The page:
Last Saturday, Mike Yardley discussed some fresh takes on Tuscany and self-driving the region, on Newstalk ZB’s Jacks Tame Show.
Here is the transcript from the radio show. ( A more comprehensive article will be available on the For the Love of Travel website in the coming weeks. http://www.fortheloveoftravel.net.nz)
I hear you’ve just put self-driving Tuscany to the test. How did it go? Was it crazy?
It was certainly an adventure and my pre-conceptions about Italian driving were wrong. I thought they would drive like they talk. Fast, fevered and frenetic. But even though they drive assertively, they are courteous. So it was great fun to cruise around the countryside.
Would you recommend the rental car approach? What emerged as the key benefits?
I’ve previously explored Tuscany by train and coach tour. But to really unleash your inner explorer, and dive into Tuscany’s hidden pockets of unmolested gorgeousness, the car is king. It gives you so much freedom to roam and revel in the scenery. I didn’t have any problem with car parking. Fuel is cheap, compared to New Zealand. And the roads are great.
Tell us about exploring the Elsa Valley. ( Val d’Elsa.)
This really is quintessential Tuscany. A vast sprawling and undulating valley, fanning out south west of Florence, neighbouring the Chianti hills, festooned with hill-top towns and the finest landscapes. They are Renaissance landscapes, whereby all the plantings were done in symmetrical harmony with nature. So you’ve got perfectly laid out olive groves, interspersed with sloping vineyards and millions of cypress trees and umbrella pines, that follow the contours of the hills. It’s artwork on a spectacular scale. One of the great pilgrim routes for over a thousand years, the Via Francigena carves its way through the valley, ending up in Rome. Its easy to sample a section of it, to get a flavour for it.
What about living like a monk for a few days, and staying in a monastery?
Well, yes, I stepped out of my comfort zone and checked into Monastero San Girolamo, in San Gimignano, which is home to cloistered Benedictine nuns. The Mother Superior who checked us in was a fearsome, frozen-in-time looking character, straight out of central casting for a medieval movie. Although she did sing Yellow Submarine out the window, while I was admiring the Knights Templar church across the road, that was built by the crusaders after returning home from Jerusalem. Accommodation is Spartan. It’s designed to be reflective. But it’s a great way to see inside this monastery, which has been operating for over 700 years.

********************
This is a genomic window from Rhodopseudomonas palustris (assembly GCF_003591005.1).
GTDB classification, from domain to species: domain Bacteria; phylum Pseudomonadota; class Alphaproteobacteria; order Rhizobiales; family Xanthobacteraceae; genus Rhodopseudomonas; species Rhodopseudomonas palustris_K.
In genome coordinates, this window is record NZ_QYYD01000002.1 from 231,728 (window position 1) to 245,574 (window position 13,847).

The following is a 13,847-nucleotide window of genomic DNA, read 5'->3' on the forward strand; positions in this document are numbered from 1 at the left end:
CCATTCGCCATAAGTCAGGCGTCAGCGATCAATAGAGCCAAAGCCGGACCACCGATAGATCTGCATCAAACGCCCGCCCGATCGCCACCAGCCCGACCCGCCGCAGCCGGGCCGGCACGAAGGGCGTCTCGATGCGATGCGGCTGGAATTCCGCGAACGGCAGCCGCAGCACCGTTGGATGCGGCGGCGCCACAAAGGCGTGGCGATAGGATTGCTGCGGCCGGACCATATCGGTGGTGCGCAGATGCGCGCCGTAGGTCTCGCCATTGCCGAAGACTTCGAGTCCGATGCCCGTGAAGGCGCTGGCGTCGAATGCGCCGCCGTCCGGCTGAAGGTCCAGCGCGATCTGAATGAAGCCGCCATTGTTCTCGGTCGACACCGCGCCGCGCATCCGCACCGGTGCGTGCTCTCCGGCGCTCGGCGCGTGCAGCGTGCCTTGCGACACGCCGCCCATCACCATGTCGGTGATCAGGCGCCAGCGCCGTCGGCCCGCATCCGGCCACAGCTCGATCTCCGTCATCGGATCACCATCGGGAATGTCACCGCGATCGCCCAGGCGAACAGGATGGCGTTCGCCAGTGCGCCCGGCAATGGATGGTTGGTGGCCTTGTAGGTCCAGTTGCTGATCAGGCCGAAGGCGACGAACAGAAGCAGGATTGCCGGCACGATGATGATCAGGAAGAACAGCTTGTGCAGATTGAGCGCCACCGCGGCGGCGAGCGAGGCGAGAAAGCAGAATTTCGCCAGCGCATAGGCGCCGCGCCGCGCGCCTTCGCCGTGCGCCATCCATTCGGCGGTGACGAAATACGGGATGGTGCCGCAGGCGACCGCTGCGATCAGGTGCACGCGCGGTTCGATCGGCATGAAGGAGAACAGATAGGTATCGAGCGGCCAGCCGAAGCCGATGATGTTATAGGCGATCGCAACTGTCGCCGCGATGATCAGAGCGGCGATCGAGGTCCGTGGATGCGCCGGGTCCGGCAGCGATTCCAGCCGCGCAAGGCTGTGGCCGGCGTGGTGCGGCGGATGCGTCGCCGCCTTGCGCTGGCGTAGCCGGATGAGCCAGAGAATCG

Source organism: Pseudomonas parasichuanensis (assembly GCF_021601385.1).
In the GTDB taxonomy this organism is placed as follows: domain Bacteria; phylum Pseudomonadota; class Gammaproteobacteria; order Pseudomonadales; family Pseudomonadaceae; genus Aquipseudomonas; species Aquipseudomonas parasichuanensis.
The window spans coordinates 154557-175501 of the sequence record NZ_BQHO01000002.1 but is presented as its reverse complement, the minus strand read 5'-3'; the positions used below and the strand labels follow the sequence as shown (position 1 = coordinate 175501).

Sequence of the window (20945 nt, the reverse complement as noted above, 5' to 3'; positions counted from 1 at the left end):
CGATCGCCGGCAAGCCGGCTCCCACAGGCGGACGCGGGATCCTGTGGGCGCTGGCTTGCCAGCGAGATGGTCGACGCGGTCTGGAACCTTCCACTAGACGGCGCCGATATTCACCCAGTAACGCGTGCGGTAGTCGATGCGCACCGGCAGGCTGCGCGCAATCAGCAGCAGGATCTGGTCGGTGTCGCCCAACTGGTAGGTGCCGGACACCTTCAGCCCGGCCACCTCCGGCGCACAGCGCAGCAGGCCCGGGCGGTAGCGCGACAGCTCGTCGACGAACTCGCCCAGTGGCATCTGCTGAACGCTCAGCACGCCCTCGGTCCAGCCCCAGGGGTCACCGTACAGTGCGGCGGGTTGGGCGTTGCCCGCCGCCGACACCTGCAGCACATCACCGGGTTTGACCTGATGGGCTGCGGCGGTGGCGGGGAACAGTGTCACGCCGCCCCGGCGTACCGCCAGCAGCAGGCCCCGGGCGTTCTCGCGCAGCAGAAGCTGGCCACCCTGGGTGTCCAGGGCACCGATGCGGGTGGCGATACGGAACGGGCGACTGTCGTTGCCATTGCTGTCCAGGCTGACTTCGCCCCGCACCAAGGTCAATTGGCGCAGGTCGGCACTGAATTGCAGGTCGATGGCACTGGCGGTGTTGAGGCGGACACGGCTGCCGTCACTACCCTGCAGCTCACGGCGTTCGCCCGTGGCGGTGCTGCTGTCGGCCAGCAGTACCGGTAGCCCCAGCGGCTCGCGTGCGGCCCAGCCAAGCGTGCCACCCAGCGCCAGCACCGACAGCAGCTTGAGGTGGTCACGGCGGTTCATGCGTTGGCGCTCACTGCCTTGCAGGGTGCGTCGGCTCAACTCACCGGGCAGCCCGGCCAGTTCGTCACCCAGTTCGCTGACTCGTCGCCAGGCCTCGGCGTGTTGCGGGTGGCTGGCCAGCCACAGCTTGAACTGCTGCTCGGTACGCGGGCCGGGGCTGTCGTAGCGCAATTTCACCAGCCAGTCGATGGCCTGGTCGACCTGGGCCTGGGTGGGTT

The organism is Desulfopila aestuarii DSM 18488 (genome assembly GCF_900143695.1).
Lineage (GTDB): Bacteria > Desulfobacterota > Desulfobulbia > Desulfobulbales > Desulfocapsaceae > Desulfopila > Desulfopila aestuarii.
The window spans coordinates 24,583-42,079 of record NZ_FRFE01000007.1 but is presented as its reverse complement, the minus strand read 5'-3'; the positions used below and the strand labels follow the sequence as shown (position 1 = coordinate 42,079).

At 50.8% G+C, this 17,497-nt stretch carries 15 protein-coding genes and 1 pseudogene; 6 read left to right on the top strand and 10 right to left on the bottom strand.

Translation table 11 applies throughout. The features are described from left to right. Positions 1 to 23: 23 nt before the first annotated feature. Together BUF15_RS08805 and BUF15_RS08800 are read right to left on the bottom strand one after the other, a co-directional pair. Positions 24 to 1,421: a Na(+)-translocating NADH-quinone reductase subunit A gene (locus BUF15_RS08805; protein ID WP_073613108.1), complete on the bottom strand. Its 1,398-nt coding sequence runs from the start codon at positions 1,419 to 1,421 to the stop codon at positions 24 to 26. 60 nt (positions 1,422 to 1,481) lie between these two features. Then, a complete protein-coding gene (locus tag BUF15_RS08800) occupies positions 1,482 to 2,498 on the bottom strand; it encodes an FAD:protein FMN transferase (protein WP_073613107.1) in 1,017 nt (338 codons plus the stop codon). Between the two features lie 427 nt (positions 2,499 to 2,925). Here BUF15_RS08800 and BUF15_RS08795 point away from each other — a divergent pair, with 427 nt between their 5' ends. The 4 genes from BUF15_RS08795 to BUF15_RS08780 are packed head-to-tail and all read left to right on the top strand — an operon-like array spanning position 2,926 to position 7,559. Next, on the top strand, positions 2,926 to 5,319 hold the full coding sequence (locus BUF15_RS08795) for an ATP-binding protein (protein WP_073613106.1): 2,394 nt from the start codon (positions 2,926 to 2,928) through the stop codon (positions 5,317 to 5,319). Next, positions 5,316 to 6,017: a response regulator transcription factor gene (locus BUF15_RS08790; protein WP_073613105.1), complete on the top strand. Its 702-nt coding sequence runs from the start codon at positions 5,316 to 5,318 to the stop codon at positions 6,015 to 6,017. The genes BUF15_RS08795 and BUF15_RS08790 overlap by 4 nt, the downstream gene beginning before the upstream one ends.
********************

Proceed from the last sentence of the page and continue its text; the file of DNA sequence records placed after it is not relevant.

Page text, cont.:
You came across some great Castellos?
You are spoilt for choice, but the best one I came across is Castello Banfi, not far from Siena, which was built in the 13th century. It ‘s a major producer of Chianti wine. And amazing balsamic vinegar. The cellar door is open for daily tastings. Or if you want to splurge, you can stay the night and live out your medieval fantasises in luxury. The castle itself is a trove of history. The side of it was recently restored after being blown up by the Allies, to block the Germans who were frantically retreating out of Tuscany in World War Two. You can still see the huge gash in the castle façade, where the stones were detonated, to block the road and trap the Germans. Another excellent Castello to wine, dine and/or stay at is Castello Di Casole, in Val d’Elsa.
What about Francis Mayes and her Cortona home of Bramasole?
Yes, just finally, a lot of people are motivated to visit the region because of Frances Mayes and her book, and movie, Under the Tuscan Sun. You can see her villa, Bramasole, and the roadside shrine where the elderly man delivers fresh flowers every day in memory of his late wife.
To find it, head to Cortona. And then two minutes up the hill is the village of Torreone. Follow the cypress-lined lane down the hill from the café, and a five minute walk will bring you to the villa. It’s a must see.
For further travel tips, insights and inspiration, head to New Zealand’s premier travel magazine website, For the Love of Travel. http://www.fortheloveoftravel.net.nz
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